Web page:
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Issue #1705      October 7, 2015

Private vocational training shonks

More evidence is emerging of the problems in Australia’s privatised vocational education and training (VET) sector, at the same time as the federal government continues to push its plans to take control of vocational training from the states.

Stories of ongoing rorts by private for-profit providers continue to surface, adding to a whole body of evidence suggesting that privatising the VET system is simply not working.

Australian Education Union (AEU) federal TAFE secretary Pat Forward said the revelations showed the need for tougher regulation of private providers, and for a guarantee of funding to TAFEs to preserve their role at the centre of vocational training.

“A national takeover of VET will not solve these problems, it will only accelerate the damaging privatisation process which is under way at the moment – and TAFE will continue to be undermined.

Reports in The Age newspaper found unscrupulous Victorian “brokers” – who sell courses to potential students are touting privatised vocational training as the next “get rich quick scheme”.

Former students of the for-profit Evocca College have banded together to mount a class action lawsuit against the college, over the poor quality of the education they received. At the same time, the amount of VET FEE-HELP debt VET students will accrue in 2015 is expected to hit $4 billion, a huge increase since 2008 when it was just $15 million.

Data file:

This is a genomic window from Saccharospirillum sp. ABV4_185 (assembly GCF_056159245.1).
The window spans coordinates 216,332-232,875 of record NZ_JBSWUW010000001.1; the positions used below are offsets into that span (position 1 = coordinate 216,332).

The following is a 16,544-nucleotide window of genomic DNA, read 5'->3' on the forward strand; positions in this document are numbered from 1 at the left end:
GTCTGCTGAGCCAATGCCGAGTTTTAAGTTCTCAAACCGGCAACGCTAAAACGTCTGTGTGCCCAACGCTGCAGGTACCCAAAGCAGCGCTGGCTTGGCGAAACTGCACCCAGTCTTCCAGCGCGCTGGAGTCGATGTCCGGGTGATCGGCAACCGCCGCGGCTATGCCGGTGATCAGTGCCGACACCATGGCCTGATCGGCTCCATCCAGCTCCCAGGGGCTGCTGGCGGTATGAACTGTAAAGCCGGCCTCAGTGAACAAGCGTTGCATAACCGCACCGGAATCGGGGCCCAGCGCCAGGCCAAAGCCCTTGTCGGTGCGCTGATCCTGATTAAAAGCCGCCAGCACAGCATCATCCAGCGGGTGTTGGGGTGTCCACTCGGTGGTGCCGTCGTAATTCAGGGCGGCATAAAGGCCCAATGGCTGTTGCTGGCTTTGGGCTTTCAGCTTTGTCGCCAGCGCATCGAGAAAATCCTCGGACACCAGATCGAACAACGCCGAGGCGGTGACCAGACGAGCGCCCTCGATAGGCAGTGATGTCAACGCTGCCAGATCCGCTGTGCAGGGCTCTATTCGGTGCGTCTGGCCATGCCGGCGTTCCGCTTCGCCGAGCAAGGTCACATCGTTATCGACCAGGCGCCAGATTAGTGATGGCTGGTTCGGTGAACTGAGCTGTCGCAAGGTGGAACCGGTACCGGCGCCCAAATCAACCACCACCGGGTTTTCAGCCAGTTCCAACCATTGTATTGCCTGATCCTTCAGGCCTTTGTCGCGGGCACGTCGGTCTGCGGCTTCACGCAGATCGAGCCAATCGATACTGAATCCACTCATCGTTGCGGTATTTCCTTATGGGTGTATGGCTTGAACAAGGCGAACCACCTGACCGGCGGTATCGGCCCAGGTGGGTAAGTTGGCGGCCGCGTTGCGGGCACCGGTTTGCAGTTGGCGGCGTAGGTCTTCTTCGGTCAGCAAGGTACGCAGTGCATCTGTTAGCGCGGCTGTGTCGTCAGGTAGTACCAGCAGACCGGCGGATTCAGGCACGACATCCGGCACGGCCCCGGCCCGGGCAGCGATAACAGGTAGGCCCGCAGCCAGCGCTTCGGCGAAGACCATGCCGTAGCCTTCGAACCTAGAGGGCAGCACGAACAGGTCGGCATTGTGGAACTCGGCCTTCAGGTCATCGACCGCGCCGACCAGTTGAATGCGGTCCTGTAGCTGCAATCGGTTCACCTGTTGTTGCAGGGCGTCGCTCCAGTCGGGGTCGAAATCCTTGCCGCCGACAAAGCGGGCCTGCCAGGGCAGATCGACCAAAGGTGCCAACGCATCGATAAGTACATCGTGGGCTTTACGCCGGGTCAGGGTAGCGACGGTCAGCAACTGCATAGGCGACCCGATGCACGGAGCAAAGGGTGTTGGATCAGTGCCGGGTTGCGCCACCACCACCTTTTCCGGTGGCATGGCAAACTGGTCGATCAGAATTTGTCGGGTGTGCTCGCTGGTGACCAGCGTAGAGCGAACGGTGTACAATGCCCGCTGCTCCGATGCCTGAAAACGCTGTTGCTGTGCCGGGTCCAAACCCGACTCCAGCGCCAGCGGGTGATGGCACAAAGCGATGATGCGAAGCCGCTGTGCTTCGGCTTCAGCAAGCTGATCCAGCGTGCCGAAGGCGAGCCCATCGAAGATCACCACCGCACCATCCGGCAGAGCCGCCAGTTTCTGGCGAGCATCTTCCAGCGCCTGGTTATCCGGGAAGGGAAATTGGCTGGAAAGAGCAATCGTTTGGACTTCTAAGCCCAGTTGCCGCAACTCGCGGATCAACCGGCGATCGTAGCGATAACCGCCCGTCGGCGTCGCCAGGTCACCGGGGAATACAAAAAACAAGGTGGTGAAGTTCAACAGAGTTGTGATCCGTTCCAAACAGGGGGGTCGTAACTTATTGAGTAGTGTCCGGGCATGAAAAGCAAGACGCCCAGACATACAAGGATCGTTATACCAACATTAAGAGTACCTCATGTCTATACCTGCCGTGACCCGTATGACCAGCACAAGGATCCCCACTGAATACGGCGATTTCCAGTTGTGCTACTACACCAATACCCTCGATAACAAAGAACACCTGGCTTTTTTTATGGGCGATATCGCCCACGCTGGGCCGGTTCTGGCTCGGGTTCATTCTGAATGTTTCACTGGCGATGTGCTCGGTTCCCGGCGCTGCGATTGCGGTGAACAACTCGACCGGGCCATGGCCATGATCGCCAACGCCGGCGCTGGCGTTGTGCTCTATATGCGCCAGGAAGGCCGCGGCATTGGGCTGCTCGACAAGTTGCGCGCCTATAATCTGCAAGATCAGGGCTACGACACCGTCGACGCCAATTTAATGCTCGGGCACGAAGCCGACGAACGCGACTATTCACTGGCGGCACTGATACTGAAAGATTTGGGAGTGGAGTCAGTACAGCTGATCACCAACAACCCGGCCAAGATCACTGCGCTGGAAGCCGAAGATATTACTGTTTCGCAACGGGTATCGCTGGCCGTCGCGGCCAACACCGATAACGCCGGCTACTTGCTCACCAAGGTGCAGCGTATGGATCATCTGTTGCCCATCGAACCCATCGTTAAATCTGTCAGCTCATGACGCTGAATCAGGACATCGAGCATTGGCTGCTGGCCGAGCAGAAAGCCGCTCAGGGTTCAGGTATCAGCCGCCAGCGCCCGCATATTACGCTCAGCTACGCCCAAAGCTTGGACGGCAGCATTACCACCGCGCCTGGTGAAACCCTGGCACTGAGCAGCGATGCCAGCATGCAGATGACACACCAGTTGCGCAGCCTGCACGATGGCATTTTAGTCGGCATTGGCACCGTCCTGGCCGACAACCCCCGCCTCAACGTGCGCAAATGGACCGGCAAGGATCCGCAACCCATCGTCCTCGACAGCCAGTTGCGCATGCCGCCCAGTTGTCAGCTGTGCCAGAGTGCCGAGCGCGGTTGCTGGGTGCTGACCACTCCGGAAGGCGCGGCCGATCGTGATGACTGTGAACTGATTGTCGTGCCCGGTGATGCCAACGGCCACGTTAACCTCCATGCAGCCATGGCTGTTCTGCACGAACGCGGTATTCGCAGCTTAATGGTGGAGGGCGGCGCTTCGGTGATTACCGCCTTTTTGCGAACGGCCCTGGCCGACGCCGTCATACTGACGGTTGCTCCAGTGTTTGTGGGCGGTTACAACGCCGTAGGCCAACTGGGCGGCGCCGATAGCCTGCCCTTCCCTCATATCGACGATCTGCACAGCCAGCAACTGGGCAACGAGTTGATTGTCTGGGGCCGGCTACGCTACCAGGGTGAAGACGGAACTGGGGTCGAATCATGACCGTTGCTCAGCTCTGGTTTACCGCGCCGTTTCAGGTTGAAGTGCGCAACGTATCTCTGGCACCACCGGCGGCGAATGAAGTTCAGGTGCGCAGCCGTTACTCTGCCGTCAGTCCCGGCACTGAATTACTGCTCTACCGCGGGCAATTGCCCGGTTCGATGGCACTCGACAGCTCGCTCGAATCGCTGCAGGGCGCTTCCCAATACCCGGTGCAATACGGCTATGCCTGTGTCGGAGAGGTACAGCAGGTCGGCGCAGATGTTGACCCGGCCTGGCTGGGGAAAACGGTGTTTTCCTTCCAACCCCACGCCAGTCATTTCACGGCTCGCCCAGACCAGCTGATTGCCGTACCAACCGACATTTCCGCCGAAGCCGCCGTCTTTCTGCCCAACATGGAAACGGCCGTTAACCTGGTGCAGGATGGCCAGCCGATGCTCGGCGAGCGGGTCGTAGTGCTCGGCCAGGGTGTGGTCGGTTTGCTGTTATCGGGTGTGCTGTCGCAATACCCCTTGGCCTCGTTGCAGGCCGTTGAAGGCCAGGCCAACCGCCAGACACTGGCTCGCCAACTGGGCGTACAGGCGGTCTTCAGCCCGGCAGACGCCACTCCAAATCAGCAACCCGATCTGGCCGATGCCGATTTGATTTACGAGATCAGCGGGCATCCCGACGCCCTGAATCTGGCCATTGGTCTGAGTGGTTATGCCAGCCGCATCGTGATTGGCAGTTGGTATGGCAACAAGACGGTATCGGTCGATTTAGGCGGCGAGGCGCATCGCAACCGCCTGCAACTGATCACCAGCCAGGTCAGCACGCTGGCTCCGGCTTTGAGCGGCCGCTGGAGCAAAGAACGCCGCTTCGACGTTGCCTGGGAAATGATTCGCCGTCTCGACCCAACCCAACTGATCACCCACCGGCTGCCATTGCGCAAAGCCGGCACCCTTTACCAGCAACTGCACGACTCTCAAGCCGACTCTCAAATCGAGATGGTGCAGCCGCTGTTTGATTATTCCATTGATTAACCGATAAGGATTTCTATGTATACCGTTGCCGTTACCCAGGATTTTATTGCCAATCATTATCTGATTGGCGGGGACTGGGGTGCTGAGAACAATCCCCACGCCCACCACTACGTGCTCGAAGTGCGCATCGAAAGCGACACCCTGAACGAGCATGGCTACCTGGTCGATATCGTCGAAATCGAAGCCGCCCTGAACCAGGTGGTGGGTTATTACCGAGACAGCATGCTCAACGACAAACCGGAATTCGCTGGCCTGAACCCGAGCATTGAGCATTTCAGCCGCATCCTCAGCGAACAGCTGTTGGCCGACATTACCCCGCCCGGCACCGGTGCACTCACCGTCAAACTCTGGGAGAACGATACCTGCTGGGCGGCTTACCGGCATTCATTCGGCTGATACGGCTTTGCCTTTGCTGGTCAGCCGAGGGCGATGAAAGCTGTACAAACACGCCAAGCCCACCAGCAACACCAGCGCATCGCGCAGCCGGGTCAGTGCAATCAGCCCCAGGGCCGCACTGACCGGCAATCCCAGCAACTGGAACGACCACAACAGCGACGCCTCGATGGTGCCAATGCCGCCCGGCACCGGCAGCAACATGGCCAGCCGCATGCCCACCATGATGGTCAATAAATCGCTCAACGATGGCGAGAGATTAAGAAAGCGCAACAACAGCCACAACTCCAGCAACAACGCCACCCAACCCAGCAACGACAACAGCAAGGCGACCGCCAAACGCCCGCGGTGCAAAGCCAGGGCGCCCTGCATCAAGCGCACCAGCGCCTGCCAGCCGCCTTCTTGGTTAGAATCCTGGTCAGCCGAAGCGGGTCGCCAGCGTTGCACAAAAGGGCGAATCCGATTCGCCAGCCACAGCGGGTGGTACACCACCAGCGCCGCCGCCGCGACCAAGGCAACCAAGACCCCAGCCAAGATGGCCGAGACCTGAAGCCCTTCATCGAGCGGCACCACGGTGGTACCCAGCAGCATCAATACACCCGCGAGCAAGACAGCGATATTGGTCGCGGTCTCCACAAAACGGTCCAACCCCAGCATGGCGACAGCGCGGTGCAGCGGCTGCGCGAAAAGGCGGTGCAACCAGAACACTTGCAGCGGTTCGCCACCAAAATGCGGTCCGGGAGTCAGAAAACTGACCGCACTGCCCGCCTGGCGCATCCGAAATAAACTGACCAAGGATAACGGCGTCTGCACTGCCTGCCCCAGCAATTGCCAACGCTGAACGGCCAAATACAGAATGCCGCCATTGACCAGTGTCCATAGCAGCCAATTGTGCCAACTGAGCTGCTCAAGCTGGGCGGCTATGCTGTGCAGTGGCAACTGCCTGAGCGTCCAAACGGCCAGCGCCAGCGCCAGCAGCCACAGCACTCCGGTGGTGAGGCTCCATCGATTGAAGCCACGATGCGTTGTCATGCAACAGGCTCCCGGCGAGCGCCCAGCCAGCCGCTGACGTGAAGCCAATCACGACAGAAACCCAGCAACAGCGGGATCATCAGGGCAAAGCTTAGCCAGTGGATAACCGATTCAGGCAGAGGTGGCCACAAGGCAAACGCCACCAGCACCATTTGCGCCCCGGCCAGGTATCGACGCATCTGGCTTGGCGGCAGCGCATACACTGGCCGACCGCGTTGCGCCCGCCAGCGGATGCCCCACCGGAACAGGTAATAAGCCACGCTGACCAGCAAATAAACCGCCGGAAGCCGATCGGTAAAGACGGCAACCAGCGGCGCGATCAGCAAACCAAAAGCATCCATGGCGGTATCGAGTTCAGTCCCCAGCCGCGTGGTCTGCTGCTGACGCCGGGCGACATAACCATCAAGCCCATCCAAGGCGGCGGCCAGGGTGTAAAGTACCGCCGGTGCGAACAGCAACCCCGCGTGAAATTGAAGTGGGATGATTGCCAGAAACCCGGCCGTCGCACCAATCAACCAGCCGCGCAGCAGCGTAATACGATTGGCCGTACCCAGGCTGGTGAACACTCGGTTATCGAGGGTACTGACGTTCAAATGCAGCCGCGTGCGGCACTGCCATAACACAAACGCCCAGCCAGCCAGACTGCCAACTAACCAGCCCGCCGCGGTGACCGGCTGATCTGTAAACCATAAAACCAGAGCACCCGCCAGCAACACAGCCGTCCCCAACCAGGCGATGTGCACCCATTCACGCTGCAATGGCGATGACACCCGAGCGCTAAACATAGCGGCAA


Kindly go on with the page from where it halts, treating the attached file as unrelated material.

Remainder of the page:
Students signed up to worthless courses

Despite this, new Education Minister Simon Birmingham seems set to push ahead with a federal takeover of VET, which has the potential to do even more damage to TAFEs.

Ms Forward said that thousands of students had signed up to private VET courses, often not knowing the cost, only to discover that their qualification was worthless and they had incurred a lifelong debt.

“Governments have caused these problems by opening up a huge stream of taxpayer funding to the private sector without putting proper regulations in place,” Ms Forward said.

“The promises made by the supporters of privation of higher quality and more options for students have not eventuated. Instead we have a lower quality courses and ballooning student debt.

“They have allowed the sharks to come in to vocational education and rip off students and taxpayers. Regulation is totally inadequate and there are few checks and balances in the system.

“Every dollar that goes to a dodgy private provider is a dollar that is taken from a TAFE college. Around the country, TAFE colleges are threatened with closure, or reductions in the courses they offer to students, as they struggle to make do with increasingly scarce resources.”

Student debts skyrocketing

The rise in VET FEE-HELP debt has been extraordinarily fast, and of the expected $4 billion by the end of 2015, 75 percent is for courses run by private providers.

While governments have increased regulation of private providers, this has not been able to stop entrenched rorts from continuing. Last year the Australian Skills Quality Authority found that 75 percent of the private providers it audited did not meet quality standards on a first inspection.

Ms Forward said that weak regulation and government-backed loans through VET FEE-HELP made it easy for private providers to rip off students. “Allowing students to get a government-backed loan through VET FEE-HELP sends them a message that these courses are legitimate – that’s playing into the hands of dodgy providers who target young, inexperienced students, often those who are unemployed and desperate to improve their chance of getting a job,” Ms Forward said.

She said that all states needed to put a halt to privatisation by reserving at least 70 percent of VET funding for TAFEs.

“TAFE cannot compete on a level-playing field against for-profit providers which mislead their students, cherry pick the most profitable courses and fail to deliver the minimum hours recommended for courses.

“We need to preserve TAFEs or risk irreparable damage to our VET sector.”

Next article – Disability funding shortfall

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